Commercial leases can apply to three types of premises: retail (such as shops), commercial (such as office space) and industrial (such as factories and warehouses).
Though the Conveyancing Act normally regulates leases regarding these types of premises, Retail Shop Leases will also be regulated under the Retail Leases Act. The Act creates an additional level of regulation for retail premises, further regulating the relationship between tenants and landlords and offering tenants greater legal protection.
The Retail Leases Act applies to any premises conducting business in a retail shopping centre. Additionally, it covers specific ‘Scheduled’ businesses, regardless of them being in a shopping centre. These typically include convenience stores, hairdressers, grocers, newsagencies, pharmacies, second-hand goods stores etc.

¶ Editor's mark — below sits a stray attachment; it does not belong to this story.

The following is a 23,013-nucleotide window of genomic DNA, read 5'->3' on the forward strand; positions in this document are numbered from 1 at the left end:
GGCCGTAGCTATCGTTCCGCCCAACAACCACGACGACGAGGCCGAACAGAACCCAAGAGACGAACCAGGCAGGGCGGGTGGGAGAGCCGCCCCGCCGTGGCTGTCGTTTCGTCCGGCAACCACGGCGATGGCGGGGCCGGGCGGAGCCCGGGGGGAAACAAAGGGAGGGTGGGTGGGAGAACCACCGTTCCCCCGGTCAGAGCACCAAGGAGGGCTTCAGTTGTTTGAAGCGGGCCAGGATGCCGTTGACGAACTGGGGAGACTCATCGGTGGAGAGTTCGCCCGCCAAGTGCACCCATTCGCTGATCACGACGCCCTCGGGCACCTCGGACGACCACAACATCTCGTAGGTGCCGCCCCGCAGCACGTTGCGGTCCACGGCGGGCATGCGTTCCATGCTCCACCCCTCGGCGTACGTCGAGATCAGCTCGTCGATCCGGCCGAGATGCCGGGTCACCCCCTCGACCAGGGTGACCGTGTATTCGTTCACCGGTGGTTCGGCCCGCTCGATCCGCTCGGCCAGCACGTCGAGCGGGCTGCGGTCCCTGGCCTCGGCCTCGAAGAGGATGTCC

If you are uncertain whether a particular business falls under the Retail Leases Act, please Contact Galluzzo Lawyers for advice.
Some of the major differences between a regular commercial lease and one under the Retail Leases Act include:
Section 9 requires the landlord to provide the tenant a copy of any proposed lease during negotiations. In regular commercial leases, the landlord would not normally provide any draft lease.
Section 11 requires the landlord to provide the tenant with a summary document. This is known as a Lessor’s Disclosure Statement. It outlines important matters such as outgoings estimates. Such a Statement is not required for ordinary commercial leases.
Section 14 prohibits the costs associated with preparing the lease from being passed on to the tenant.
Section 16 makes it mandatory for the landlord to lodge their security deposits with the NSW Small Business Commissioner.
Section 17 to 32 provide tenant’s with various protections regarding rents payable and the outgoings recoverable by a landlord.